Incoming college students: The fall marks an important rite of passage for many of you wrapping up high school: visits to our nation’s colleges and universities.

As you and your parents step onto leafy campuses to visit classes, dormitories, and student unions, I want to throw a cautionary fact into the mix: the professors you meet are most likely not the ones who will be influencing you. An emerging group of “college administrators” on campus is taking over and according to a new national survey I’ve conducted, how they view student learning is completely out of line with our nation’s professors — and you.

As a professor at a number of institutions of higher education, one of the most notably progressive colleges in the country, I’ve seen firsthand the disconnect between students and those who are running the show on campus both in and outside the classroom: not professors, but college administrators.

These collegiate administrators — those who work in areas such as student affairs, diversity and inclusion, and residential life — far outnumber faculty and are gaining significant power on campus in terms of setting the overall tone of the school and in terms of how material is taught. The scary part is this group has amassed more power and influence than professors, the ones who are actually trained to teach. Further, college administrators are overwhelmingly politically progressive — to the tune of 13:1.

Not only have I seen the disconnect first hand, I’ve researched it. In a massive national survey I just conducted on our nation’s college campuses, the data make one thing quite clear. Student administrators are a powerful class of non-academics, and they view the educational process quite differently from those teachers whose goals are to find the truth and promote viewpoint diversity.

When I asked both professors and student administrators if undergraduates, like you, are mature enough to be given responsibility for their own education, a scary difference emerged. About 75 percent of administrators believed this is the case compared to just 45 percent of faculty.

As a professor with more than a decade of teaching experience, the idea that most of my students are mature enough to plan out their education is preposterous. The very reason I am a professor is to help students and even occasionally force them to consider myriad viewpoints and push them to gain the discipline and analytical skills needed as they struggle to make sense of the world. The fact that so many administrators see it so differently scares me and contributes to the widespread nonsense that has recently plagued schools nationwide.

However, this was just the beginning of many wide disparities in terms of how administrators view education compared to actual instructors. The real disparities came when discussing ideology.

A whopping 86 percent of administrators see “personal values” as important when educating, compared to a notably lower 59 percent of faculty. With numbers like these, it shouldn’t surprise us when you and your parents tour schools and see countless narrow workshops and events created not by faculty, but administrators intended to highlight various harms and encourage various forms of liberal recompenses.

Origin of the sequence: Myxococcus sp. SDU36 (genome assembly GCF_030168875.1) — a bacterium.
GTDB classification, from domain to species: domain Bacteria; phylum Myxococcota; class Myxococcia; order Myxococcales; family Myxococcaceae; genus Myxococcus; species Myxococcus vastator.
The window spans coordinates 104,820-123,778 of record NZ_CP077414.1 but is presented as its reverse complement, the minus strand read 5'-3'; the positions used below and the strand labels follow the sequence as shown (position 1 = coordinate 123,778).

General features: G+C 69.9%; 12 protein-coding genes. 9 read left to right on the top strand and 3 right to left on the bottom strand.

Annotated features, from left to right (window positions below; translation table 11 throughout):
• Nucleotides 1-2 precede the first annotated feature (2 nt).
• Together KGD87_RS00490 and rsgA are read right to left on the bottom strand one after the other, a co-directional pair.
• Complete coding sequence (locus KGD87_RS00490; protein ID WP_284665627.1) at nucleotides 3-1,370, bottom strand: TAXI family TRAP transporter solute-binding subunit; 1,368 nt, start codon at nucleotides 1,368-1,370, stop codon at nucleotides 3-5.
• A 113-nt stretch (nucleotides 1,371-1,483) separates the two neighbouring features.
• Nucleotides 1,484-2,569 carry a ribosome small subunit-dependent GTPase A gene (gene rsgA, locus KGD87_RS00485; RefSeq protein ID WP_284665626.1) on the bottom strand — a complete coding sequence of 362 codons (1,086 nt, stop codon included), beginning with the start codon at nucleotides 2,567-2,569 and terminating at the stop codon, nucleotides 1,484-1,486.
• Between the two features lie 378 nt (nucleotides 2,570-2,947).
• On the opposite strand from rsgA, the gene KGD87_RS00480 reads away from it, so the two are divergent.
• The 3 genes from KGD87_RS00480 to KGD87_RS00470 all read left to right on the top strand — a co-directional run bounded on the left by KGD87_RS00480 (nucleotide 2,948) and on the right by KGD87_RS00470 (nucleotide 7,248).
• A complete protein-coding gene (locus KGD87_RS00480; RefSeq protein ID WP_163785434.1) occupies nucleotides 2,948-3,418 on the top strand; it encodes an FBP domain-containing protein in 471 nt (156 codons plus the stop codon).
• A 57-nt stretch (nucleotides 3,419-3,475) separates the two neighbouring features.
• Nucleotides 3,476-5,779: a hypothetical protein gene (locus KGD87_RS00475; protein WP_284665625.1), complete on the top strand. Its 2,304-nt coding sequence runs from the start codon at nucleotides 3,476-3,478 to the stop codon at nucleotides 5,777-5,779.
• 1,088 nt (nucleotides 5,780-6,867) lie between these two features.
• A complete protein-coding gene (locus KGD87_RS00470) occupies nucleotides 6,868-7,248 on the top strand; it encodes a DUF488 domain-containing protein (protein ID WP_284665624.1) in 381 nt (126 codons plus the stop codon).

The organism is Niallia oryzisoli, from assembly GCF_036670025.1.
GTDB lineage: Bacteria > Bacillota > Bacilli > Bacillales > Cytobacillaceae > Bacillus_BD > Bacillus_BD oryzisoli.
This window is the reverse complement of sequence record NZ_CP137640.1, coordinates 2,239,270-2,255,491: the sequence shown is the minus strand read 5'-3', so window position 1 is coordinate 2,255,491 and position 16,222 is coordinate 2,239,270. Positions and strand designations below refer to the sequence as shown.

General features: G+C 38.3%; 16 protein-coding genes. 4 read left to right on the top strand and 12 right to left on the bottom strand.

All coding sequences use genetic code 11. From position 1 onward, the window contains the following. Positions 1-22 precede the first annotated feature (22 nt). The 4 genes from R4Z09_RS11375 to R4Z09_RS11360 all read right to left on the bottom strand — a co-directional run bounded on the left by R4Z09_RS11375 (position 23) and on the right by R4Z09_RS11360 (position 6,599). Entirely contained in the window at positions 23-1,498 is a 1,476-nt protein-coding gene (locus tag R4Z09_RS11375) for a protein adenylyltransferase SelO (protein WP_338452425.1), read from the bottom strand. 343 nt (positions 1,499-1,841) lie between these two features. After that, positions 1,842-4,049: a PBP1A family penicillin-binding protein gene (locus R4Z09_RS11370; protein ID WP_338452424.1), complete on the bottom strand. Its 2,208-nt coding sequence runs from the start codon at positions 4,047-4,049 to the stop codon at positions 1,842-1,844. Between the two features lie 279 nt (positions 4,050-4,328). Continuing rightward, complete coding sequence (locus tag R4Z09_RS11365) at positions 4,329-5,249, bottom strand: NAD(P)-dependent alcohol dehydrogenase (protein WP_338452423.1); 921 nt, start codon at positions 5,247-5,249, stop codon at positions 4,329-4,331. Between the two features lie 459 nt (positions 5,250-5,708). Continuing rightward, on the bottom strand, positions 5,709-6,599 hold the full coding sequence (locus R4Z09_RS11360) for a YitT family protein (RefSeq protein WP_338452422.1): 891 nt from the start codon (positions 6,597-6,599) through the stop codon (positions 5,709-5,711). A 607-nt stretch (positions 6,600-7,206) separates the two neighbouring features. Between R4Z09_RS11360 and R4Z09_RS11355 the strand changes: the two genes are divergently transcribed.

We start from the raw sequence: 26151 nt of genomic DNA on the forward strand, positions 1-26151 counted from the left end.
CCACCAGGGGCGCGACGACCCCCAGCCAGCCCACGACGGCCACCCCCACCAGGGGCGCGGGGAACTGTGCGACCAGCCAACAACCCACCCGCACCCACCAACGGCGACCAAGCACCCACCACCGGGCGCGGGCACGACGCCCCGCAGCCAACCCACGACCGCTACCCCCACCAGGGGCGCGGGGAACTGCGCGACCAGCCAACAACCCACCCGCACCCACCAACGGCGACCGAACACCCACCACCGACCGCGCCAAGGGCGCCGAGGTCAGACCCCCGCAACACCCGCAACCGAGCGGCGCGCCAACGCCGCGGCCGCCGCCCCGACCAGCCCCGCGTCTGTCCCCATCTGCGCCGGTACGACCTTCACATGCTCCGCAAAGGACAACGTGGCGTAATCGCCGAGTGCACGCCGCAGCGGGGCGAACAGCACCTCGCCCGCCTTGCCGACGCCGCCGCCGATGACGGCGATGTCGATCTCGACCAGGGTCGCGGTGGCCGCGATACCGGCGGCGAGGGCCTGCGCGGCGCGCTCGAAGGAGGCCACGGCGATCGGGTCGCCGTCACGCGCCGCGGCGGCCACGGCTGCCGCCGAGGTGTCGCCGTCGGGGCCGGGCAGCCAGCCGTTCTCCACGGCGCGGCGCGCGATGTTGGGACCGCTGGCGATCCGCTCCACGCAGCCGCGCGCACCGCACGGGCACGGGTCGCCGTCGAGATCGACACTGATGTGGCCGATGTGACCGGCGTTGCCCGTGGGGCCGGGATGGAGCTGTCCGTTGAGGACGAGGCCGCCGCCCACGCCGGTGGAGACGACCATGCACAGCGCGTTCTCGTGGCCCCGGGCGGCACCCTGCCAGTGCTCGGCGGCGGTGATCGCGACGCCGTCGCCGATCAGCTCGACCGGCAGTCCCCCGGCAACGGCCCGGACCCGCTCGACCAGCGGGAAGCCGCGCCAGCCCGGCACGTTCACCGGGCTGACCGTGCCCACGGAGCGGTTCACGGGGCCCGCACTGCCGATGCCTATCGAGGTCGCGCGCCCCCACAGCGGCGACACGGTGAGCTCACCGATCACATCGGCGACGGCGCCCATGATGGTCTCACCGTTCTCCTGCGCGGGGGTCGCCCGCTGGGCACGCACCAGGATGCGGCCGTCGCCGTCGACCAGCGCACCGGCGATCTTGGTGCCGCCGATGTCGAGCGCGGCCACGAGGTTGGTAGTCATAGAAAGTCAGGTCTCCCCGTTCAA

The data also show how far administrators are willing to go when spreading their ideology. A whopping 71 percent of student administrators are far more concerned with teaching current events, multiculturalism, and highlighting social justice questions instead of math, science, and technical knowledge.

Such a worldview will only turn those of you in the classroom into ignorant, ahistorical activists with few analytical, empirical, and reasoning skills that are hallmarks of a true liberal education.

But where all of this is the most troublesome is when it comes to you, the students — those who suffer most by out-of-control student administrators.

Contrary to incoming students’ wishes to learn about a wide range of ideas and from the best and most qualified professors, much of the “education” being offered on campuses is occurring outside the classroom. This programming is not being presented by professors, but by administrators who are not bound by the same historic and sacred commitment to the scientific method.

Students often don’t realize how one’s real education is being hijacked and limited until they begin to think about postgraduate plans. Yet significant curricular and institutional changes are being made not by a group of professors, but by a committee of administrators from departments as varied as student affairs to financial aid and the student accounts office. This administrative overreach is common, and administrators around the nation regularly change the rhythm of the academic year and the way in which professors teach and engage with students.

If you and your parents truly knew the extent of academic malpractice on today’s campus, you would be much more careful on those college visits. While not every college and university is dominated by this out-of-touch administrative class, the data make it clear that when they are, it can be very problematic.

Higher education is a competitive market and when choosing your school, please select carefully. College is a significant investment, and you need to be challenged and pushed by professors to grow and reach your full potential — not coddled by administrators.

Samuel J. Abrams is professor of politics at Sarah Lawrence College and a visiting scholar at the American Enterprise Institute.